A Thoughtful, Analytical Approach to NGO Security

Suicide Attacks in Pakistan 2007

The Pak Institute for Peace Studies' Security Report has some interesting data on suicide attacks in Pakistan in 2007. Actually there is all manner of data covering many aspects of the violence plaguing Pakistan but I've only had time to play with the suicide bombing data. Digging deeper into the numbers reveals some interesting facts.

Suicide Attacks by MonthCasualties Due to Suicide Attack by Month

If we examine the number of suicide bomb attacks per month we see a peak in July 2007. This coincides with an active suicide bombing campaign against predominantly military and police targets. However if we compare it to the adjacent chart showing casualties due to suicide bomb attacks we can see another peak in November and the start of one in December. The July, November and December peaks coincide with attacks on Pakistan Peoples Party rallies and/or attacks on the party chair, Benazir Bhutto.

Incidents of suicide bomb attacks and casualties by region of Pakistan
This chart reveals that most of 2007's suicide attacks occurred in the NWFP. The single but very lethal attack in Karachi also stands out.

Assessed Intended Target of Suicide Bomber

Attacks probably intended to target the military accounted for 47% of suicide attacks with attacks against the police accounting for another 20%. Assessing the actual target of suicide attacks is difficult since the perpetrators are no longer around to explain their intent so these numbers are approximate. The 'mixed' category in particular may be the result of bombers attempting to attack police or military targets without regard for nearby civilians.

Nine percent of the attacks were assessed to be primarily intended to target civilians while 13% where assessed as being intended to attack government personnel and/or political entities, including VIPs.

A comparison of BBIED vs VBIED as method of attack

In 2007 suicide bombings in Pakistan were almost evenly split between Vehicle Borne Improvised Explosive Devices (VBIEDs) and Body Borne Improvised Explosive Devices. There were a small number of 'complex attacks' involving either multiple bombers or combinations of suicide bombers and conventional attacks.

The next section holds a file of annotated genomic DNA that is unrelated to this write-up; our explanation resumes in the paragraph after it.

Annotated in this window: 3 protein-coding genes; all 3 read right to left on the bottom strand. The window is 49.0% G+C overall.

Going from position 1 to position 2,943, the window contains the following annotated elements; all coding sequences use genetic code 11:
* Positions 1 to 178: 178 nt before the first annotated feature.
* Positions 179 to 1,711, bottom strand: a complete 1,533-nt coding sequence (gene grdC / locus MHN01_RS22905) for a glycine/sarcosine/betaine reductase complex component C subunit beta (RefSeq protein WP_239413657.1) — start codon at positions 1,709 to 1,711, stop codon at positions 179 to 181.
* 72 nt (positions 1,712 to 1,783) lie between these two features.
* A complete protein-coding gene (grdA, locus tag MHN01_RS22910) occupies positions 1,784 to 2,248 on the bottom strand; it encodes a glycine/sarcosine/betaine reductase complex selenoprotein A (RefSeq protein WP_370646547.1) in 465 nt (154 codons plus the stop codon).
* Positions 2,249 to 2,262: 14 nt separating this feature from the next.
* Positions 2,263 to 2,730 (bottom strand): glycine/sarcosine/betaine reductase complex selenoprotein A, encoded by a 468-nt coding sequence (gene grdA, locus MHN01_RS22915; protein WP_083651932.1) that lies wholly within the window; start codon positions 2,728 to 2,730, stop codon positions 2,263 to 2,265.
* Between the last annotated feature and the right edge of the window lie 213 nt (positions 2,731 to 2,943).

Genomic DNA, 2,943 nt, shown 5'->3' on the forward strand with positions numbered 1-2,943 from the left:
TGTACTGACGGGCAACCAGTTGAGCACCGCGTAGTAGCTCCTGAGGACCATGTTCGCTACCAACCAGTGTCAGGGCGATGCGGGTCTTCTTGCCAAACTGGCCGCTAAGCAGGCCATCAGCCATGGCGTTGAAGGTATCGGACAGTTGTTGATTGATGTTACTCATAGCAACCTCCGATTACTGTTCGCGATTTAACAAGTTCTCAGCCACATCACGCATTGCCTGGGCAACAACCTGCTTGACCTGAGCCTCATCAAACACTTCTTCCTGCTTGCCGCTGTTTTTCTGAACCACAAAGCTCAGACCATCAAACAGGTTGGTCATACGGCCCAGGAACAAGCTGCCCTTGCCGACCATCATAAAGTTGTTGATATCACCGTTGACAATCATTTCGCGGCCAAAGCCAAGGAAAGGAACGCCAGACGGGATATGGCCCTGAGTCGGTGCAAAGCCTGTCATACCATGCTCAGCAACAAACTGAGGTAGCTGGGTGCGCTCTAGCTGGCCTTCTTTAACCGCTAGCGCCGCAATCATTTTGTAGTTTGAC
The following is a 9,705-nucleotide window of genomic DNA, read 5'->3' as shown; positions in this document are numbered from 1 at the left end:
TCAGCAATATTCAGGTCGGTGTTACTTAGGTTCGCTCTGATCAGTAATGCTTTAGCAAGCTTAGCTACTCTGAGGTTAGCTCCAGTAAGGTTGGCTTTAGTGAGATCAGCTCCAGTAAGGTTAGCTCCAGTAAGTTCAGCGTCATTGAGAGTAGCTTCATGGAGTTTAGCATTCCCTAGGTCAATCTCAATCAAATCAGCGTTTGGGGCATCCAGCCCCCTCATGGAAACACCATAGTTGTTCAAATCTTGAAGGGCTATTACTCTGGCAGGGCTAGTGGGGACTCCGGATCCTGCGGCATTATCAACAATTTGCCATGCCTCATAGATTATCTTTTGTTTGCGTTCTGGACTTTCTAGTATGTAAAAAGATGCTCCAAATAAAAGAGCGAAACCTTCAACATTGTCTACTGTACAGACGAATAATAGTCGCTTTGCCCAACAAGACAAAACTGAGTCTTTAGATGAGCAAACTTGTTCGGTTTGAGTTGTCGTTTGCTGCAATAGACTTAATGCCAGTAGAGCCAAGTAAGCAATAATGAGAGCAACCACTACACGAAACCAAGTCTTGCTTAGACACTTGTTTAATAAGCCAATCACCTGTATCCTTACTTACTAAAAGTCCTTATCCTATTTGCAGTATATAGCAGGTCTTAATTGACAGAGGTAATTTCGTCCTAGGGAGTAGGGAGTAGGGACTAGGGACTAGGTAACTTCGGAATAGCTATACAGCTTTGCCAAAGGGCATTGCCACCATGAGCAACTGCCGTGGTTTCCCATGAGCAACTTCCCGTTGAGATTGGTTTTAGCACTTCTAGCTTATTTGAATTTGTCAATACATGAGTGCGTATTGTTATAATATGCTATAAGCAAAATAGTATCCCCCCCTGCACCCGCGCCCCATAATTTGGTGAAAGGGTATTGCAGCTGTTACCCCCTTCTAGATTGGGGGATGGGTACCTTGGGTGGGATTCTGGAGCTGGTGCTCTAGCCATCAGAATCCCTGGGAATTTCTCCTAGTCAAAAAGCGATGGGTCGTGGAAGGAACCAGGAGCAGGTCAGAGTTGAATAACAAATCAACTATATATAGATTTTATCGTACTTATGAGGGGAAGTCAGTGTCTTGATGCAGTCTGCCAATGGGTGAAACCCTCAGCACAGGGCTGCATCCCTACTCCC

Relative lethality of VBIEDs and BBIEDs

It was a comparison of the relative lethality of the variants of suicide attacks that surprised me somewhat. I had expected complex VBIED attacks to produce the highest number of casualties per incident yet we can see that complex BBIED attacks on average produced two and a half times as many casualties. However, on second examination it becomes apparent that suicide bomber on foot are able to get much closer to their targets and are able to merge easily with large crowds. Even a relatively small quantity of explosives will cause many casualties when employed indiscriminately at political rallies and religious festivals. In addition it appears that VBIEDs were employed primarily against harder military and police targets.

I would have liked to compare civilian victims of suicide bombers against total casualties but unfortunately the data fidelity is just not there. However PIPS did have a table showing total civilian casualties as a result of 2007's cumulative attacks and clashes. Once again civilians seem to bear the brunt of the violence as the chart below shows.

Casualties of Clashes in Pakistan 2007

So what does all this mean for NGO's and others wanting to increase their personal security? Well there shouldn't be any surprises here. The data supports the tried and true advice:

* Avoid potential targets including military and police personnel and facilities as best you can.
* Don't wear clothing that might be mistaken for a uniform.
* Don't mingle with military or VIP convoys while driving.
* Avoid travelling on routes and at times used by military convoys and/or VIPs.
* Avoid political rallies especially when VIPs are present.
* Avoid large crowds including during religious festivals.

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This work by Kevin Toomer is licensed under a Creative Commons Attribution-Noncommercial-Share Alike 2.5 Canada License.
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